New York City has long been known for attracting visitors and immigrants from all over the world as well as being a centre for artistic creation. So is it any wonder that artists of all shapes and sizes have shown up there seeking out fame and fortune? However, I doubt that even the creators of the I Love NY campaign (the first people to implement that annoying design of using a heart instead of the word love and who, in light of its subsequent ubiquitous usage, should have committed ritual suicide ages ago) could have foreseen the folk who flocked to the Big Apple in the absurdist fantasy novel The Good Fairies Of New York.
While the book was originally published quite some time ago in England, both Soft Skull Press and Tor Books currently have copies of the title on the market, with the latter being a mass market paperback while the former is available in an inexpensive trade paperback format. If it seems like I'm being a little bit biased towards Soft Skull, it's only because they've taken the extraordinary step for an independent publisher of picking up all of Millar's back catalogue, and have been steadily republishing his works on a regular basis for the last couple of years. It was largely due to the success of Good Fairies when it was originally published back in 2006 that inspired them to be so unusually generous for a publisher.
I had read (and reviewed) Millar's Lonely Werewolf Girl when it was first released, but had missed out on Good Fairies. Having enjoyed others of his recently released backlist (Ruby And The Stone Age Diet and Milk, Sulphate and Alby Starvation) it became imperative that I read Good Fairies. After all, as Neil Gaiman so accurately puts it in his introduction: "It has a war in it and a most unusual production of Shakespeare's A Midsummer's Night Dream and Johnny Thunders' New York Dolls guitar solos. What more could anyone desire from a book?"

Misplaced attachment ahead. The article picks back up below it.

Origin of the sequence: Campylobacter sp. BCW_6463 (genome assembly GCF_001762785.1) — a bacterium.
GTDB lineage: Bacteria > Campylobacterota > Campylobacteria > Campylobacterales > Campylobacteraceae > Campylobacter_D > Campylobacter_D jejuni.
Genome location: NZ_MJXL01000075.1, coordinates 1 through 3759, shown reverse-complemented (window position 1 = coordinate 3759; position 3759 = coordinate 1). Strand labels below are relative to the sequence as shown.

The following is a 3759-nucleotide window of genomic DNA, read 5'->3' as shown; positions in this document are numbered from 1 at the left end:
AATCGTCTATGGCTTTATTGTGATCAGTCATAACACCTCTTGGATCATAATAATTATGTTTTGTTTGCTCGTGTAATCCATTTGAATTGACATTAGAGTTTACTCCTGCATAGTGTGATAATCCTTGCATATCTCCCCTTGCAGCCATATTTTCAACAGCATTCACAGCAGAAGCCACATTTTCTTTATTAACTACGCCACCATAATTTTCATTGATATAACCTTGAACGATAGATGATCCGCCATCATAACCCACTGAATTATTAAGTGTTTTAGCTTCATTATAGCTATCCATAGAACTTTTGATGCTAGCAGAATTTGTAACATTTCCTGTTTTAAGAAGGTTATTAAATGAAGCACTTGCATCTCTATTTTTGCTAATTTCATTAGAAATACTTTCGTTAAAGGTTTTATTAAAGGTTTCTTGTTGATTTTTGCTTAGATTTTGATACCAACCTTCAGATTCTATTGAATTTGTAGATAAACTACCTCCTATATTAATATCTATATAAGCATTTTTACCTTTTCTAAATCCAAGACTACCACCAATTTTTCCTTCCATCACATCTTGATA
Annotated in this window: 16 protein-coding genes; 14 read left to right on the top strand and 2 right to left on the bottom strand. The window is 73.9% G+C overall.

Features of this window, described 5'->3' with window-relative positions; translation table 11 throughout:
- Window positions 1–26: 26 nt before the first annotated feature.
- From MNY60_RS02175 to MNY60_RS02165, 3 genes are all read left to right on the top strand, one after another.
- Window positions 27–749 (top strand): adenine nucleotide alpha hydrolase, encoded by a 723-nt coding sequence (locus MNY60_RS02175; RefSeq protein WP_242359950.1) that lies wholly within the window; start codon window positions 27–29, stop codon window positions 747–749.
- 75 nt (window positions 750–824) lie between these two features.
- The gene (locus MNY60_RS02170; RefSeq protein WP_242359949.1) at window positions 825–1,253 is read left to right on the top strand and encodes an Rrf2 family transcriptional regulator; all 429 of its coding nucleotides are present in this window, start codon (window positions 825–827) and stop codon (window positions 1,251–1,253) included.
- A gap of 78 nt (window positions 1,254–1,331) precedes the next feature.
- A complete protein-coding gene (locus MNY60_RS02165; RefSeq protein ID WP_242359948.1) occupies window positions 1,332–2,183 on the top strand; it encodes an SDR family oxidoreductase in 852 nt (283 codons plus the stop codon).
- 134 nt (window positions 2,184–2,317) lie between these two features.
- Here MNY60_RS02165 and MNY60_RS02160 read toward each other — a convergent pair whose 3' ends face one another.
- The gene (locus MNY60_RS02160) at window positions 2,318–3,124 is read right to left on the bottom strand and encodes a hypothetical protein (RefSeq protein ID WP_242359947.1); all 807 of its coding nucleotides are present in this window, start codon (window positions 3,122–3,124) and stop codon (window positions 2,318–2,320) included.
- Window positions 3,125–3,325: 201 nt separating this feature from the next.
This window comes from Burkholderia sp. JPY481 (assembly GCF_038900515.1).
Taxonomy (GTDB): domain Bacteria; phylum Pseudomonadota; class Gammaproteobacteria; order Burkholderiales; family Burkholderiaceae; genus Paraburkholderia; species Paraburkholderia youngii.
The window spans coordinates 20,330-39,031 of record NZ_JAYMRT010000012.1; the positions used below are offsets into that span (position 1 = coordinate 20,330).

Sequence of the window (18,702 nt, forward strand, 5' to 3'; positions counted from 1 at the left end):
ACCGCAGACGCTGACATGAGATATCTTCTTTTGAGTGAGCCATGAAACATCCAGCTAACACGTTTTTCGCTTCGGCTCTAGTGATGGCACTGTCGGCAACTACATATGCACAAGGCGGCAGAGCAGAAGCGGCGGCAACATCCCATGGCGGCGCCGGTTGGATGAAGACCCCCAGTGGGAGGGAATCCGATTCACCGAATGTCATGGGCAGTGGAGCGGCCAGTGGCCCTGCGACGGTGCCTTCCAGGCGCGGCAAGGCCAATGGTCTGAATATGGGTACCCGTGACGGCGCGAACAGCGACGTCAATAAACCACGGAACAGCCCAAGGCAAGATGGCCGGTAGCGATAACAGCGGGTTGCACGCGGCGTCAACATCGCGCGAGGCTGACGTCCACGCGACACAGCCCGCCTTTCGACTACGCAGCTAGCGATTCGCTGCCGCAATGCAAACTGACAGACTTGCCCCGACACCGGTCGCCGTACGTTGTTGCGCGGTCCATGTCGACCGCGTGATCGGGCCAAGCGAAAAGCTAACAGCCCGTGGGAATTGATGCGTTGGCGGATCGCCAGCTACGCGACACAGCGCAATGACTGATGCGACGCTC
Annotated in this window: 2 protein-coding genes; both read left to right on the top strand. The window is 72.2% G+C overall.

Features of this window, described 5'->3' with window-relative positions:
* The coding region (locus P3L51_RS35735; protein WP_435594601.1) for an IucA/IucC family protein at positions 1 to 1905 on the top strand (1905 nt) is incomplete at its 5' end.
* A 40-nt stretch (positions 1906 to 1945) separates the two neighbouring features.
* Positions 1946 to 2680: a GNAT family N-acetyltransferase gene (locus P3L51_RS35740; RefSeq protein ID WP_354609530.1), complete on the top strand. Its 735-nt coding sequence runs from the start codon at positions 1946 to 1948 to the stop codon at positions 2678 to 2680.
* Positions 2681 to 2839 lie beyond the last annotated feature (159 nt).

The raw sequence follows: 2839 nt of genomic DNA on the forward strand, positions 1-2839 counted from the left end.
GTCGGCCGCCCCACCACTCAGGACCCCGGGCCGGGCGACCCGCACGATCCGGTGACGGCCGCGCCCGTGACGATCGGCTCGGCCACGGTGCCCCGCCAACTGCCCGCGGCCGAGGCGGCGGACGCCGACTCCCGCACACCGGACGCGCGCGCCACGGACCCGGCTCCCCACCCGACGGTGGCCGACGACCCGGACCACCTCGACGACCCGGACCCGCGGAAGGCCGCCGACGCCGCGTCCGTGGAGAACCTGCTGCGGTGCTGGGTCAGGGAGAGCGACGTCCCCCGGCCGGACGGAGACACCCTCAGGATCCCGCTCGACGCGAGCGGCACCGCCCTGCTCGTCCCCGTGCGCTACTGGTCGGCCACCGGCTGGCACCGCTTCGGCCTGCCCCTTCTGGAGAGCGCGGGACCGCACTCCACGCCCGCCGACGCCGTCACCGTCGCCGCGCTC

What indeed? In fact not only do his guitar solos play a key role in the book, the ghost of Thunders himself wanders through on a quest — he is searching for his lost 1958 Gibson Tiger Top electric guitar which was stolen from him after a gig at CBGBs. According to what he tells fellow former and deceased member of the New York Dolls Billy Murcia, as they are hanging out in Heaven, he had put it down on a bar stool, turned away for a minute, and when he looked again it was gone.
Thunder's quest, however, no matter how urgent it might be to him (there's a definite lack of gritty rock and roll in Heaven) is merely a side show to the greater tales at hand – namely the recounting of the exile of two Scottish Thistle fairies, Morag MacPherson and Heather MacKintosh, and how they come to the aid of two of New York City's rather more typical inhabitants. Dinnie MacKintosh and Kerry live across the street from each other, but the gulf that divides their characters is as deep as the Grand Canyon and as wide as the Pacific Ocean. For while Kerry is a graceful beauty full of compassion and love for almost all her fellow human beings, (the sole exception being Cal, her ex-boyfriend who dumped her when he found out she had a colostomy bag and completely reneged on his promise to teach her Johnny Thunder's guitar solos from his days with the New York Dolls, thus she is determined to wreak horrible vengeance on him in some form or another) Dinnie is not only the city's worst fiddle player, he's overweight, a slob, a bigot, and generally all around mean person.
So when Heather and Morag flutter through his apartment window stoned and drunk on too many magic mushrooms and too much single malt whisky he's not exactly ecstatic to see them. Nor is he much mollified by Heather's assurances that fairy vomit smells sweet to humans after she spews on his arm and carpet, and begins to heap abuse on their heads and demand they leave, even though both Morag and Heather tell him that humans in Scotland would be thrilled to be visited by fairies. He eventually gets half his wish when the two fairies discover a) that he is a MacKintosh like Heather and b) how bad a fiddle player Dinnie is. All of which leads to Morag making derogatory remarks about MacKintosh fiddle playing in general, and the two fairies having a glorious row ending only when Morag flutters out the window and Heather vows she can teach even a clod like Dinnie to play better than any MacPherson.